The British Science Association is offering grants of up to £700 for school activities during next year’s British Science Week, which runs 5-14 March 2021.
The Kick Starts Grants scheme offers some schools an extra pot of funding to help them make British Science Week even more special for students.
British Science Week is an annual ten-day celebration of science, technology, engineering and maths in which schools, community groups and the public can take part.
Next year’s theme is innovating for the future – reflecting 2020’s unprecedented times – with a focus on how we can use science and creativity to solve problems and create a better future for everyone.
Three types of Kick Start grants are available for schools in challenging circumstances that meet one or more of the following criteria: more than 30% of students eligible for pupil premium or the equivalent measure in Scotland, Wales and Northern Ireland; that have more than 30% of pupils from ethnic minority backgrounds or are a small school based in a remote or rural location.
The grants available include:
• Kick Start Youth grant of £150 for school activities organised by students;
• Kick Start grant of £300 for school-organised activities;
• Kick Start More grant of £700 for school activities involving the local community.
Teachers can find out more and apply here. Applications need to be received by 17.00 on Monday 9 November 2020.
“We’re especially keen for schools to apply for activities that will engage children who don’t usually choose to do science; that challenge science stereotypes; and are cross-curricular,” says Liz Jeavans, Education Innovations Manager at the British Science Association.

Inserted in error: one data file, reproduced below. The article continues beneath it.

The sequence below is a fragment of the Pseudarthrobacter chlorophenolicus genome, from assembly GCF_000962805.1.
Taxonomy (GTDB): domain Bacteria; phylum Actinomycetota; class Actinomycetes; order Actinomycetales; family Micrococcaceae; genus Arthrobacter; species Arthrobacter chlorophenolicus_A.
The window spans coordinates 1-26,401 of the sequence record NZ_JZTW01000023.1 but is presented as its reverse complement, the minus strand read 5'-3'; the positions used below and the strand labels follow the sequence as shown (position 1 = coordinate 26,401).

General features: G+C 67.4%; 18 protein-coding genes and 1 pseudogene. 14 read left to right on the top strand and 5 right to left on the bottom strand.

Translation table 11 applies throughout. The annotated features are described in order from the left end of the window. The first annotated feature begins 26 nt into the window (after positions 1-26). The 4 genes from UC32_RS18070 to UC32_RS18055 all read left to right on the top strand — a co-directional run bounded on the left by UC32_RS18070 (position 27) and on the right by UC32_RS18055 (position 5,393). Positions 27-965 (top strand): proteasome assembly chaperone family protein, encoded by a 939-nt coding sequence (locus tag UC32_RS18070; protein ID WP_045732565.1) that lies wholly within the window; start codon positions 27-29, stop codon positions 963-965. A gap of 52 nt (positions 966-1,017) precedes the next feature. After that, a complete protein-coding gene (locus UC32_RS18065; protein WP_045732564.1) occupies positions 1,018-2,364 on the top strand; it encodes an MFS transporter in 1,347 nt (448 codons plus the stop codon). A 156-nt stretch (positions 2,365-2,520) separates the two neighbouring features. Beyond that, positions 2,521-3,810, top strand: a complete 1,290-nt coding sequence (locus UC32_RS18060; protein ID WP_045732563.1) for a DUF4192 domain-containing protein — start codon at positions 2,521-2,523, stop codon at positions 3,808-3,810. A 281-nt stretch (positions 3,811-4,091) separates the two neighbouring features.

“We understand that it could be a little more difficult with social distancing restrictions, so you don’t need to run an actual event to be eligible. There are lots of ways to create a successful activity. For example: organising a quiz about some of our amazing everyday stereotype-smashing scientists or holding a virtual activity that includes a live chat with a real life scientist.”
The BSA’s British Science Week team has put together a booklet of case studies from schools who were awarded funding last year, which includes examples of activities plus teachers’ tips on applying.
For example, Ysgol Penmaes specialist education school for young people aged 3-19 with learning difficulties ran a whole school science day including activities suited to individual needs, both in class and set up around the school.
Students spent as much time as they liked on individual and group activities to develop their curiosity and investigative skills.
One of their teachers said: “We involved parents, volunteers, staff and pupils in whole school planning and it was an opportunity to raise awareness of science and the resources available. My advice would be to choose activities suitable for pupils in your school setting, but don’t limit it to the ones you think they’ll be able to do, include some of the trickier ones, you’ll be surprised!”
For more inspiration, teachers can read the full case studies from other schools or download free activity packs here.